The federal Defense of Marriage Act (DOMA) is under attack from all sides, including the 9th Circuit Court, as well as President Obama, who vows to repeal DOMA, and now this from Massachusetts.
UPDATE 5/2/10: Federal judge in Boston will hear arguments this week
UPDATE 2/19/10: Mass. A.G. Martha Coakley files for ruling DOMA unconstitutional without trial
UPDATE 9/18/09: Obama Justice Dept. "defends" DOMA, while saying Obama opposes DOMA
-- From "Mass. is 1st to fight US marriage law" by Nandini Jayakrishna and Jonathan Saltzman, Boston Globe Correspondent 7/9/09
Massachusetts, the first state to legalize gay marriage, yesterday became the first to challenge the constitutionality of a federal law that defines marriage as the union of a man and a woman, contending that Congress intruded into a matter that should be left to states.
The suit filed by state Attorney General Martha Coakley says the Defense of Marriage Act of 1996 violates the US Constitution by interfering with the state’s right to define the marital status of residents. The suit also says the law forces the state to discriminate against same-sex married couples - on certain health benefits and burial rights - or risk losing federal funding.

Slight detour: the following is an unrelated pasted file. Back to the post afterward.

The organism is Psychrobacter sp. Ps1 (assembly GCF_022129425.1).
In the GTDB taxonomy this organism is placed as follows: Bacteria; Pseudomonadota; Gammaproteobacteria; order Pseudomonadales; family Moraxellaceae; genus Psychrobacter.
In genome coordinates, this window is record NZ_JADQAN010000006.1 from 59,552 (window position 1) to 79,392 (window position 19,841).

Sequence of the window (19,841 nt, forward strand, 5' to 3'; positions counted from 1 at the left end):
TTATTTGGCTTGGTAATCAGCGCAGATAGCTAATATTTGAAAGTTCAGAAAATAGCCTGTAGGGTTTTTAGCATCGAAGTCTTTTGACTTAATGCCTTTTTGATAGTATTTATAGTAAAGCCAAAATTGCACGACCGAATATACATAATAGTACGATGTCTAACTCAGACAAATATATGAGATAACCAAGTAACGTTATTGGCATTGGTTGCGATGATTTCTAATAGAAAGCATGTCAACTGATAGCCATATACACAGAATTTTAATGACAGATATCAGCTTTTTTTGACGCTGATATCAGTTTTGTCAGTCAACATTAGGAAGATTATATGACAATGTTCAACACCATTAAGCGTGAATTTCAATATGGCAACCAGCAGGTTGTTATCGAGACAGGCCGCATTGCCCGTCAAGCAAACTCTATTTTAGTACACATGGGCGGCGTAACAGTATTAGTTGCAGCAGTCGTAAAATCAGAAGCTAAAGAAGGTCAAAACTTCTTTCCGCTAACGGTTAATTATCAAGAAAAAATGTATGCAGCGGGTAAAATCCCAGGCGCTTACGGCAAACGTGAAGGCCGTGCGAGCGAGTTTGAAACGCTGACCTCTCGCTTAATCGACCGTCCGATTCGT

[Separately,] On March 3, six same-sex couples and three men whose husbands died brought a claim that said the federal law barred them from getting more than 1,000 marriage-related benefits that heterosexual couples enjoy. The benefits include health insurance for spouses of federal employees and tax deductions for couples who jointly file federal income tax returns.
Charles Miller, a spokesman for the Justice Department, which defends the government in litigation, issued a two-sentence statement yesterday saying President Obama "supports legislative repeal of the Defense of Marriage Act because it prevents LGBT couples from being granted equal rights and benefits. We will review this case."
Connecticut, Iowa, Vermont, and New Hampshire allow or will soon permit same-sex marriages. The unions are scheduled to become legal in Maine, as well, in September, but that could be put on hold if opponents gather enough signatures to force a statewide vote.
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